Despite a looming recession acknowledged by most of the financial industry, Franklin Templeton Canada is relatively upbeat about the prospects for both Canadian stocks and fixed income over the short- to medium-term. In a Toronto event on Wednesday aimed at financial advisors and the press, Garey J. Aitken, MBA, CFA — Calgary-based Chief Investment Officer for Franklin Bissett Investment Management — described how he has been positioning his Franklin Bissett Canadian Equity Fund somewhat defensively. (There was also a webinar version of the event.)
As you can see from the above breakdown of the fund, Aitken is way overweight defensive sectors like Consumer Staples relative to the index: the S&P/TSX composite. In Canada, consumer staples amounts to the major grocery stores like Loblaw and Metro: there’s little along the lines of such American staples giants as Proctor & Gamble or Colgate Palmolive. Aitken said his fund has owned Saputo Inc. since its IPO in the late 90s, and has long owned Alimentation Couche-Tard Inc.
The fund has been overweight consumer staples for more than a year: as the chart shows, he was overweight this defensive sector by a whopping 730 basis points a year ago and this year is even more overweight by 770 bps. He is also overweight the other big defensive sector, Utilities, by 210 bps, compared to overweight by 110 bps a year ago. The third major defensive sector globally is Health Care, but the Canadian stock market has only minimal exposure to that sector.
Aitken has moved from a small underweight position in industrials a year ago to a modest overweight in 2023 of 170 bps. And he is slightly overweight Information Technology by 140 bps, compared to a small underweight of 20 bps a year ago.
Underweight Energy, Financials & Materials
On the flip side, the fund has been and continues to be underweight in the three big sectors for which the Canadian stock market is famous: Energy, Financials & Materials. Financials (chiefly the big Canadian banks) were underweight 330 bps a year ago and Aitken has moved that to an even bigger 730 bps underweight this year. In Materials he has stayed largely pat, with a 530 underweighting today compared to a 550 bps underweighting a year ago.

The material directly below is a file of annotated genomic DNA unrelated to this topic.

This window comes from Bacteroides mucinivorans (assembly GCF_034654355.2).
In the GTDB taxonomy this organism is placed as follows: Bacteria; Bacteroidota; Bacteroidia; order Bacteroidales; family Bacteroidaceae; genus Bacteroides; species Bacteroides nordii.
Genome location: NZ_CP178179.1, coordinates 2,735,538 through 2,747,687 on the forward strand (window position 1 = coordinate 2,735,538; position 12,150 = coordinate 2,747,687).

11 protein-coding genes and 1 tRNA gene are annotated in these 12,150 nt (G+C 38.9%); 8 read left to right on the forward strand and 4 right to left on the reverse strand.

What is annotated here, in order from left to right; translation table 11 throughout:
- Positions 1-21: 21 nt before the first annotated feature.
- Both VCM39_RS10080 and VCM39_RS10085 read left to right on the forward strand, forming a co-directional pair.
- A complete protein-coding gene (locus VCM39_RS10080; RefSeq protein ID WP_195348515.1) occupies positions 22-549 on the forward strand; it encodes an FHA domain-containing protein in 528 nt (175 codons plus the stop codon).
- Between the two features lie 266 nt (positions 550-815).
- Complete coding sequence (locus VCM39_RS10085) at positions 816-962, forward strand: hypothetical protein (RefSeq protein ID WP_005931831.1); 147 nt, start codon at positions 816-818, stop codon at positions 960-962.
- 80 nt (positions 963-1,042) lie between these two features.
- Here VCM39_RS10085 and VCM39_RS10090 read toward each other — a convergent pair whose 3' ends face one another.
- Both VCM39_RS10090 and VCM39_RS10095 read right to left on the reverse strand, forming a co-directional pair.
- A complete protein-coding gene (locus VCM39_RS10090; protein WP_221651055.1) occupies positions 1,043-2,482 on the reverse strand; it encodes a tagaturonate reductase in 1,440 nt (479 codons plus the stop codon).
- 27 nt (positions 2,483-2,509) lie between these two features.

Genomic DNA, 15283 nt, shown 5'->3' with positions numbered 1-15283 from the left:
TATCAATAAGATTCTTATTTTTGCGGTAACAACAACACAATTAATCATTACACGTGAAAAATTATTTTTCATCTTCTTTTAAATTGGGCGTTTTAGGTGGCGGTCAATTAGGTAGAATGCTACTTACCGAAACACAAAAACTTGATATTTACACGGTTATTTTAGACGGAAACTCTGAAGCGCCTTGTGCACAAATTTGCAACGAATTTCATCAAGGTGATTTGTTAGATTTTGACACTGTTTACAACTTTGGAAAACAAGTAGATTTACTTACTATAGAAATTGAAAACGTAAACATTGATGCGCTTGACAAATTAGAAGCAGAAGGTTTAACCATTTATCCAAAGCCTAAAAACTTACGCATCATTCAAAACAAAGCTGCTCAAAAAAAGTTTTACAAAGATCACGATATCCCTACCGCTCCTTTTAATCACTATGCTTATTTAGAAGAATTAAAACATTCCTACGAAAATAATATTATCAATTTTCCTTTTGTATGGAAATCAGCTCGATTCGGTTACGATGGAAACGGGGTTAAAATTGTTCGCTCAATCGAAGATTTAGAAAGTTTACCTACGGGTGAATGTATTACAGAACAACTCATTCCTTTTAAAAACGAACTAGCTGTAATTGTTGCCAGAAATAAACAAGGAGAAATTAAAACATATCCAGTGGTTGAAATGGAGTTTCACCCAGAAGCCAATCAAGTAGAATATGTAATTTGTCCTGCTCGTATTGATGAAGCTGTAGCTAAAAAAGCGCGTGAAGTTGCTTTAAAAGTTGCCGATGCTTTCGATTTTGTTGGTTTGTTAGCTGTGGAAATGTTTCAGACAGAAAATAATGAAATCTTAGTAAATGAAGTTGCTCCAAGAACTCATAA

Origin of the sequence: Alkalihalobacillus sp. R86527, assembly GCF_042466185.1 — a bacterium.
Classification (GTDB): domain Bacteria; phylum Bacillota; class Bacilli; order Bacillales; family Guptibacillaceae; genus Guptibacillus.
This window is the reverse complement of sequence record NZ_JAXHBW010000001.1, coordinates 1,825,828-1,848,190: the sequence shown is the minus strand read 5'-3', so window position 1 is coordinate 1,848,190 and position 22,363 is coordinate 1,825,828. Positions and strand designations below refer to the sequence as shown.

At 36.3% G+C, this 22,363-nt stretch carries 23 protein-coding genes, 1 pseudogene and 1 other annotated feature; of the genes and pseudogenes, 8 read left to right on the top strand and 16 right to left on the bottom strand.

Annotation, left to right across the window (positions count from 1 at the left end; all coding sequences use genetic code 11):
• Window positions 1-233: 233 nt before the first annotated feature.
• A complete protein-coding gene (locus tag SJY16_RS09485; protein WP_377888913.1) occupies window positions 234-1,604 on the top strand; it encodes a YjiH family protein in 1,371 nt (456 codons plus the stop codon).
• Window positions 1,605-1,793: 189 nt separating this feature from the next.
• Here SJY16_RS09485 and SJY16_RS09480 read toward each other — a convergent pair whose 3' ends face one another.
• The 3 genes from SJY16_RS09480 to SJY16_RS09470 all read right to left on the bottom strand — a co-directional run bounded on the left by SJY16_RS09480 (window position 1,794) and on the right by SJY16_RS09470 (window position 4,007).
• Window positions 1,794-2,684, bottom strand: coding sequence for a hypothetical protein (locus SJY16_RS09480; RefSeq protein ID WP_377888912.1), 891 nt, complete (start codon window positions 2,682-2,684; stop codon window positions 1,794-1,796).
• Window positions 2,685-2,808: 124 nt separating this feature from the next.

The chart below shows the fund’s holding in Canadian financials. You can see that among the big Canadian banks, the fund is over the index weighting only for the Bank of Nova Scotia, and is slightly overweight Brookfield Corp. and Brookfield Asset Management:
However, Aitken has moved Energy (Canadian oil & gas stocks, pipelines etc.) from a small 20 bps overweight position last year to a 370 bps underweighting in 2023. The chart below shows the major Energy holdings relative to the index, with overweights in certain less well-known names:
Aitken remains slightly underweight Consumer Discretionary stocks, moving from a 100 bps underweight last year to 150 bps underweight currently. Real estate is almost flat: from a slight 10 bps underweighting a year ago to a small 70 bps underweight today.
Speaking of the broader Canadian market going forward, despite the current slightly defensive stance, Aitken says he’s “very bullish” about the Canadian equity market over the long term (the next 3 to 5 years). He also sees “good opportunities for Growth,” in the IT sector. While he is not enthusiastic about “high flyers” like Shopify, he provided a list of several Growth Companies the Fund has added in the last two years (mostly mid-cap, as shown in chart below.)
Cash also plays a much bigger role: Aitken has moved from 190 beeps overweight cash to 510 bps today.
The other major presentation (both live and on the web) was from Tom O’Gorman, CFA, director of Americas fixed income, for Franklin Templeton Fixed Income. Despite the shellacking fixed income sustained in 2022 (the worst performance in decades, as bond prices plunged as interest rates surged), O’Gorman was quite upbeat about the long-term performance prospects of fixed income going forward.
The slide below shows his Franklin Bissett Core Plus Bond Fund, one of six fixed income funds in the firm’s stable.